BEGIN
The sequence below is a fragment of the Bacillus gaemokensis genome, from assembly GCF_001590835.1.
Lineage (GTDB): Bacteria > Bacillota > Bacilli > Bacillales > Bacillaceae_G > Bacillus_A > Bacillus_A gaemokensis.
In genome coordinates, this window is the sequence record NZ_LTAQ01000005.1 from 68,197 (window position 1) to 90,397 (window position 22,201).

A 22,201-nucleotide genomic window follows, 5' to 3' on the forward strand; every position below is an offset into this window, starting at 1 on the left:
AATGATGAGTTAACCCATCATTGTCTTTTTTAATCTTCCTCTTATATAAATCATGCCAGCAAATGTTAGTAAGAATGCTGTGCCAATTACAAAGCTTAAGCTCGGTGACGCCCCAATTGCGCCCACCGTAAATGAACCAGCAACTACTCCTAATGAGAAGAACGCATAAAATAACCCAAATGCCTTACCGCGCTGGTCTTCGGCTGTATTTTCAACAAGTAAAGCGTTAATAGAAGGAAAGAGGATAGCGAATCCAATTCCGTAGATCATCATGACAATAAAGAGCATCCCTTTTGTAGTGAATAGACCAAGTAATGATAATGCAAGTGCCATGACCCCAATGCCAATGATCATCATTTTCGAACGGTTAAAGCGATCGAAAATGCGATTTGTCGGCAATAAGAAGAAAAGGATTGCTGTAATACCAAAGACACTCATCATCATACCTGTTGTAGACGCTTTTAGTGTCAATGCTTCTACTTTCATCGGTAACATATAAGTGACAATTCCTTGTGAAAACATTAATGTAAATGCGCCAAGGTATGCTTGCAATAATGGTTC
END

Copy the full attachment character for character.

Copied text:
The sequence below is a fragment of the Bacillus gaemokensis genome, from assembly GCF_001590835.1.
Lineage (GTDB): Bacteria > Bacillota > Bacilli > Bacillales > Bacillaceae_G > Bacillus_A > Bacillus_A gaemokensis.
In genome coordinates, this window is the sequence record NZ_LTAQ01000005.1 from 68,197 (window position 1) to 90,397 (window position 22,201).

A 22,201-nucleotide genomic window follows, 5' to 3' on the forward strand; every position below is an offset into this window, starting at 1 on the left:
AATGATGAGTTAACCCATCATTGTCTTTTTTAATCTTCCTCTTATATAAATCATGCCAGCAAATGTTAGTAAGAATGCTGTGCCAATTACAAAGCTTAAGCTCGGTGACGCCCCAATTGCGCCCACCGTAAATGAACCAGCAACTACTCCTAATGAGAAGAACGCATAAAATAACCCAAATGCCTTACCGCGCTGGTCTTCGGCTGTATTTTCAACAAGTAAAGCGTTAATAGAAGGAAAGAGGATAGCGAATCCAATTCCGTAGATCATCATGACAATAAAGAGCATCCCTTTTGTAGTGAATAGACCAAGTAATGATAATGCAAGTGCCATGACCCCAATGCCAATGATCATCATTTTCGAACGGTTAAAGCGATCGAAAATGCGATTTGTCGGCAATAAGAAGAAAAGGATTGCTGTAATACCAAAGACACTCATCATCATACCTGTTGTAGACGCTTTTAGTGTCAATGCTTCTACTTTCATCGGTAACATATAAGTGACAATTCCTTGTGAAAACATTAATGTAAATGCGCCAAGGTATGCTTGCAATAATGGTTC